Even if you don’t know the term, if you’ve used a computer in the past couple of decades you’ve seen an avatar. Avatars are digital graphical representations of the user, either as themselves or an alter ego, in both 2-D (like a BitMoji) and 3-D forms (like in Second Life). Today, avatars are used everywhere from message boards to video games, but they can also have some fun and interesting applications in the classroom. Of course, to be able to use one, you first have to make one.
Here, we’ll explore some of the tech tools out there for making a wide range of avatars.
Sites to Try
Popular Avatar Tools
These are some of the most popular sites for creating avatars. Learn more about each here.
Voki is an online avatar creation tool that allows users to create a talking character. Characters can be customized to look like you, historical characters, animals, or just about anything else you could imagine.
Pros: Because Vokis are animated, they can be a lot of fun to converse with students with or to have students converse with each other. Voki offers education-focused options like Voki Classroom, Voki Teach and Voki Presenter as well, providing a wealth of options for those who want to use the site in their courses.
Cons: Voki is one of the more popular avatar tools, but for many applications, it’s far from the best. One of the biggest drawbacks to Voki is that it’s Flash-based. That means it won’t work on many mobile devices or in browsers than don’t support Flash. Whether or not that’s a deal breaker depends on how you plan to use the site, of course. The other big drawback is that all but a few Vokis cost money to use, and the bulk of the resources on the site are behind the paywall. Finally, it isn’t always intuitive to use and the amount of effort that goes into creating a Voki may not have a significant return–other resources simply do it better.
How to Use
If you want to give Voki a try, it’s easy to get started. You’ll only have a few options to choose from if you’re not paying and customization of them is limited, but it’s a good way to get a feel for the site. One of the most popular applications of Voki is as a means to connect in the online classroom. It can add a more personalized feel and give students more than a name and a profile pic to go on. But Voki can also be used to introduce lessons and highlight important information. Students can use Vokis to give presentations, complete assignments, or take part in oral segments of a language course. Your Vokis can be embedded into most LMS systems and PowerPoint presentations.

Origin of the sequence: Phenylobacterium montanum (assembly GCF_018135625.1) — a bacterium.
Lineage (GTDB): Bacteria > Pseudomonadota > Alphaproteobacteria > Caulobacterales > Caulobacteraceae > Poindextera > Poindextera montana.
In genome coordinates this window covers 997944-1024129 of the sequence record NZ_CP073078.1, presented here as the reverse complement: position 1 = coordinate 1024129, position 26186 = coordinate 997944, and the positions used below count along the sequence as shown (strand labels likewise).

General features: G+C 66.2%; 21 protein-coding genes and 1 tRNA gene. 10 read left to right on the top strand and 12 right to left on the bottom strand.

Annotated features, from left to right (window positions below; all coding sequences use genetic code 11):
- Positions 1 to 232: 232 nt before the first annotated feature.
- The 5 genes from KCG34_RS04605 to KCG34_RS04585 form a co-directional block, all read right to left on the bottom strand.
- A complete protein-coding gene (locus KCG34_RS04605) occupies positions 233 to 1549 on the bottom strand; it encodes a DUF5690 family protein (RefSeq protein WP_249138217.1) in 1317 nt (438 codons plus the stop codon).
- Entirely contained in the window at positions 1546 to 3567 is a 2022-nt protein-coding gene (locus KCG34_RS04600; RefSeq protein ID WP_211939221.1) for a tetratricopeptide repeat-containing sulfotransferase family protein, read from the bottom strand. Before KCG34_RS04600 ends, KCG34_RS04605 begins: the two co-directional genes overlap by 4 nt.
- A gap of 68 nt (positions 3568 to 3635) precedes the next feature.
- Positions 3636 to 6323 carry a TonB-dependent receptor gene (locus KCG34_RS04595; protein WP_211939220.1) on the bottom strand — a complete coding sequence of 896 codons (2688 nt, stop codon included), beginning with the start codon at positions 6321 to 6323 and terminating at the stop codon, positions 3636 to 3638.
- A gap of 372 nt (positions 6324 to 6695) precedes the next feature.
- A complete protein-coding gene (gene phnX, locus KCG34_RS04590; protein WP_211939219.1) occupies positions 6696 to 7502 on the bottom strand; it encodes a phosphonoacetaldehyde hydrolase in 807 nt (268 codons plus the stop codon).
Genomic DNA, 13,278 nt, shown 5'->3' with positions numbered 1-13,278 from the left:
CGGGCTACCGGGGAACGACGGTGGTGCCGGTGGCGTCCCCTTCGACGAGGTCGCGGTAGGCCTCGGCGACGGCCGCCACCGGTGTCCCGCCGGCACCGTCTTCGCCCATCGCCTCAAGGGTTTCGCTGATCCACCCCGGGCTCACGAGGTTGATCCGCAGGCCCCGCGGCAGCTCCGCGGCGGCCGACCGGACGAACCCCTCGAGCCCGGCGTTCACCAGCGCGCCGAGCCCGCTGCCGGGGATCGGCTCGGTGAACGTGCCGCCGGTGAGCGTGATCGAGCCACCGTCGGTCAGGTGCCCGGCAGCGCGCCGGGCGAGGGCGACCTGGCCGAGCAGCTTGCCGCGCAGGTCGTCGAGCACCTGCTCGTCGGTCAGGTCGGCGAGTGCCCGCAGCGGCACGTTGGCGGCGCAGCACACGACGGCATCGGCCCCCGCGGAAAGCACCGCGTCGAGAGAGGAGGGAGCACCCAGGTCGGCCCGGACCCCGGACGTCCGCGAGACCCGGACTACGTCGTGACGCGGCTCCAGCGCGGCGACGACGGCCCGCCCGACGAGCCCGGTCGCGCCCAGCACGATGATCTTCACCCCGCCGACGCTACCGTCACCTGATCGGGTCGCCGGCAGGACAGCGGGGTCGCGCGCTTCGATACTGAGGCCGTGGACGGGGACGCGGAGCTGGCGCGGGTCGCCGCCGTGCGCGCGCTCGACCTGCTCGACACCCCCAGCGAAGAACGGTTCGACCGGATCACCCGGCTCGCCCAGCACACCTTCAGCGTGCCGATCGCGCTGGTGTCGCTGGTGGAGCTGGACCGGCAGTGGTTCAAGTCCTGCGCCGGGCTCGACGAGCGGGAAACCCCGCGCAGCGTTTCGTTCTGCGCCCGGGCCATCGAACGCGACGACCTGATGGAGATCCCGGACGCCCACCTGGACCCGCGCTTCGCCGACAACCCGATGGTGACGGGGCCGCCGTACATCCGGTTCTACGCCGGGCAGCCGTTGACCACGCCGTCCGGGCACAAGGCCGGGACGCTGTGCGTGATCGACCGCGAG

There aren’t a ton of talking avatar sites but there is one fairly well-known alternative:
Ways to Use Voki in Higher Education
5 Innovative Ways to Use Voki in the Classroom
Using Voki in the Higher Ed Classroom, Best Practices (Video)
Bitmoji is an app that lets you create your own personalized emoji/ cartoon-based avatar. Your avatar is then turned into a variety of stickers with catchy taglines that you can use on social media, Google apps, or virtually anywhere, since you can easily save them as photos.
Pros: Bitmoji is completely free, easy to use and most of the stickers are very fun and irreverent, making it easy to engage students. It’s often possible to make them look almost eerily similar to you in real life, which can be a great way to add presence in the online classroom.
Cons: One of the biggest drawbacks to Bitmoji is that if you want your students to use it, they will need a smartphone or tablet since it is app-based. Additionally, not every Bitmoji is classroom appropriate, which while even if students use discretion in what to post, some may be offended by the content. Bitmoji are also not animated nor do they have audio, so they are not a good solution for those looking for something interactive.
How to Use
To get started with Bitmoji, you’ll need to download the app on your mobile device (iOS/ Android). Bitmoji also has a Chrome extension that allows you to use it directly in the browser (and Gmail and Slack), without having to go to your mobile device. Once you sign up, you can then create your Bitmoji, customizing it to look how you want. There are numerous options, and you can go as realistic or as bizarre as you want. Once created, you can use your Bitmoji in a wide range of ways. Try them out to give feedback in Google Docs, to motivate students in your Blackboard announcements, or just to jazz things up and keep students interested.
Other sites that offer similar functionality though are not identical to Bitmoji are:
Make Learning Better with Bitmoji
Using Bitmoji in Your Classroom
Here’s Every Single Use of Bitmoji in One Easy List
Need your avatar to be easily inserted into a video? GoAnimate is a possible solution. It offers a cloud-based platform that makes it easy to quickly create and share videos.
Pros: Making animated videos can often be difficult, but GoAnimate allows users to do so with simple drag and drop functionality. Even better, there are pre-sets for the level of complexity you need and themes, and you can scope out other user videos to get an idea of what’s possible with the platform. These kinds of videos can add a lot to your course content and can be reused as long as they are still relevant.